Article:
This story begins as nearly all stories about Florida politics do: with Pitbull, an autotune machine, and a handful of scantily-clad women grinding on Mr. Worldwide as he barks out the words, “sexy beaches, hotels.”
In July, Pitbull released a video called “Sexy Beaches” produced for Visit Florida, a state-run agency dedicated to promoting tourism in the Sunshine State. In the video, Pitbull does exactly what you’d expect him to do—he smirks and raps while wearing white pants, things which inexplicably impress a gaggle of frolicking women who are eager to impress Florida’s finest singer. Great. Wonderful. Who doesn’t want to morph into Mr. 305 and frolic on a sexy beach or two? Who could resist the lure of such a promise? Apparently, the Florida legislature.
Pitbull’s video caught the eye of Florida House Speaker Richard Corcoran who, earlier this week, filed suit against the singer and his production company over “Sexy Beaches.” Corcoran called the lyrics “reprehensible” and implied that Pitbull’s insistence that he doesn’t “bring the sand to the beach” but brings “the beach to the sand,” was bad. The House Speaker was joined in his objections to the taxpayer-funded video by House Democratic Janet Cruz who told the Miami Herald that the video was offensive because it was “demeaning to women.” The Herald reports that Cruz “said if Pitbull wants to make those types of songs and videos, Florida taxpayers shouldn’t be paying for it.”
The Florida legislature’s issue with “Sexy Beaches” was twofold: first, it’s apparently obscene (no “booty like bang, bang, bang” for the Florida legislature); second, it was initially unclear how much Visit Florida paid Pitbull to produce “Sexy Beaches.” Via the Herald:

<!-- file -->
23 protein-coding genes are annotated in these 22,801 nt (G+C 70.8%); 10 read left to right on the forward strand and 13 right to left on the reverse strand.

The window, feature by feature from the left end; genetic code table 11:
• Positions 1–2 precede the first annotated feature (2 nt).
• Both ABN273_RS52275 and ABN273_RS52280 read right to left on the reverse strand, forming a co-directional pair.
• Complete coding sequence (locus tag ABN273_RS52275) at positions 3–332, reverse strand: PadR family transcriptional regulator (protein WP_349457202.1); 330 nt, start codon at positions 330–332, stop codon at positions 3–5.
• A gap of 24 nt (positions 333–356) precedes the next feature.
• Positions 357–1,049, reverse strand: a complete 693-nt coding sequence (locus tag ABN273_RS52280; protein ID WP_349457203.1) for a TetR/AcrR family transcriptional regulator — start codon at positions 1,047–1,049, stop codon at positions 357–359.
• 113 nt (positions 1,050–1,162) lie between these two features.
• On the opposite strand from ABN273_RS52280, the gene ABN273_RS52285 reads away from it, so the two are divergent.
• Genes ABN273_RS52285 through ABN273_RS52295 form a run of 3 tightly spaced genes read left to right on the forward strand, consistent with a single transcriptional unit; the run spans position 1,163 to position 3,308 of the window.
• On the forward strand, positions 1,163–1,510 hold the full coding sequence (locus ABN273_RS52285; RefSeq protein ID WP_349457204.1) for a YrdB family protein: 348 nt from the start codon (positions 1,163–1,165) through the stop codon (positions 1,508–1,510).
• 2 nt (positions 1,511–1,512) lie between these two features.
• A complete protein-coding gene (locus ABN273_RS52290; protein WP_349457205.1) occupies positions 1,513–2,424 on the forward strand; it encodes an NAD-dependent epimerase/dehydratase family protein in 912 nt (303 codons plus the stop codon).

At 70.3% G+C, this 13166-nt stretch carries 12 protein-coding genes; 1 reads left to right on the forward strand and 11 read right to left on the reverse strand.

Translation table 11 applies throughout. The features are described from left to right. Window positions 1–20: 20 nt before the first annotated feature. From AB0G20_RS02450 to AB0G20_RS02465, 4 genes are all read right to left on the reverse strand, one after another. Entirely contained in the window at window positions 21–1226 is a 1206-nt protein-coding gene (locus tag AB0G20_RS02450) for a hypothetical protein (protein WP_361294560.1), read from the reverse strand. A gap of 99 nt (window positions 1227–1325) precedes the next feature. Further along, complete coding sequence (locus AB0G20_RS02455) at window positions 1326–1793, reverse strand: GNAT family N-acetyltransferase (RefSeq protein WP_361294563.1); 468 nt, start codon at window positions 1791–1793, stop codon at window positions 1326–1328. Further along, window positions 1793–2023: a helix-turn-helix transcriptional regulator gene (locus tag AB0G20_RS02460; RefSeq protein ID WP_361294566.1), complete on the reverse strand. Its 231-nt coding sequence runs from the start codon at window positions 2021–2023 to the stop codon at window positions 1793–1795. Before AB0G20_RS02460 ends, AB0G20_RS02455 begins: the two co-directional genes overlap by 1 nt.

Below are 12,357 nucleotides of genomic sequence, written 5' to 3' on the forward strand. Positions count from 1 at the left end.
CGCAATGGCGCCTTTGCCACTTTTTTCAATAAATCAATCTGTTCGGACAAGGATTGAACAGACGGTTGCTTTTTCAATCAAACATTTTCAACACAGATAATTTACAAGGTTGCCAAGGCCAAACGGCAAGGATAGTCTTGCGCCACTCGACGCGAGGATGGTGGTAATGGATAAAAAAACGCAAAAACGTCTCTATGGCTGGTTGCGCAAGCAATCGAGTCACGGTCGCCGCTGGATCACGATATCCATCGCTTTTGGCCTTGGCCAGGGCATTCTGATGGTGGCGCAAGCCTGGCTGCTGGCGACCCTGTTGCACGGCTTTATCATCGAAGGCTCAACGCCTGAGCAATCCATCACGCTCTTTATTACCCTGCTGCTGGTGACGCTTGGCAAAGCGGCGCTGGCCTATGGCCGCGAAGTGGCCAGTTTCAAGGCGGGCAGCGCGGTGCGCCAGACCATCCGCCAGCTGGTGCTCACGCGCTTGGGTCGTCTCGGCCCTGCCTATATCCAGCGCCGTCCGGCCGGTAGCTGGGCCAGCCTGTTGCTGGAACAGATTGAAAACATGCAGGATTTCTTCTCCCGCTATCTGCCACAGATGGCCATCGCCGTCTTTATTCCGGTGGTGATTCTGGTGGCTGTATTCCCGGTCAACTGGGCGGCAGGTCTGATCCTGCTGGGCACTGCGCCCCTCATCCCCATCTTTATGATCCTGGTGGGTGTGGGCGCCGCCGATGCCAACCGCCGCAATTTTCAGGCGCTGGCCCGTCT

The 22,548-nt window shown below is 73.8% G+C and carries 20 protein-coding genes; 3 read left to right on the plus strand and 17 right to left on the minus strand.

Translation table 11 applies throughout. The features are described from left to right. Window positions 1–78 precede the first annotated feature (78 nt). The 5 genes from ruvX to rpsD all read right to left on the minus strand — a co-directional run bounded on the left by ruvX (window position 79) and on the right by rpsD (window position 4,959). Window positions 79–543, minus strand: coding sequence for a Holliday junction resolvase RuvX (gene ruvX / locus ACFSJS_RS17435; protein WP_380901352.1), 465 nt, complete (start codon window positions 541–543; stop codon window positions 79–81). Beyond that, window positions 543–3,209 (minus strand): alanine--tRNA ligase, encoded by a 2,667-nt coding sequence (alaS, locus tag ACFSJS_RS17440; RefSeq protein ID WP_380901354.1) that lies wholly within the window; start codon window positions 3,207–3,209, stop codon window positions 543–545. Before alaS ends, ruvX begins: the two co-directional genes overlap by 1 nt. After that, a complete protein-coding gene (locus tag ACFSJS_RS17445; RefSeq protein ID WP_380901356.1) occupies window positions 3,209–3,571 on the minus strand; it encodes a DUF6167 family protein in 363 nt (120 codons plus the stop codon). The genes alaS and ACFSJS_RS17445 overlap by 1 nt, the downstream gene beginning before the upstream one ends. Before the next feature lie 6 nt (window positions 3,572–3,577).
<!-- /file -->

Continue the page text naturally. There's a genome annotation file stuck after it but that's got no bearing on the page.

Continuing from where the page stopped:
How much Florida helped pay for that video is a mystery. Visit Florida, the state’s tourism arm, has refused to release details of its contract with Pitbull. Visit Florida officials say terms of the deal are protected as a “trade secret.”
That’s right, “Sexy Beaches” is a trade secret, one that Pitbull was initially unwilling to disclose:
Pitbull’s attorneys as recently as last week warned the Florida House that disclosure of a trade secret would violate state law and could result in a felony against anyone who discloses the information. Corcoran has seen the terms of the deal and wants it made public. But instead of trying to force Visit Florida to disclose the deal, Corcoran has sued Pitbull’s production company, PDR Productions Inc., arguing the contract is not eligible to be protected under the state’s trade secrets confidentiality clause.
The threat of a lawsuit, apparently, changed Pitbull’s mind. This morning on Twitter, Pitbull shared a statement, a photo of himself on the beach, and the details of his contract with Visit Florida. “#LoveFL Since birth...and till the day I die. Dale!,” he wrote on Twitter.
His saga with the Florida legislature now concluded, Pitbull is free to return to strolling sexy beaches, having the time of his life, and ruling Planet Pit. The moral of the story is clear: Visit Florida for its sexy beaches, stay for its insanely stupid politics.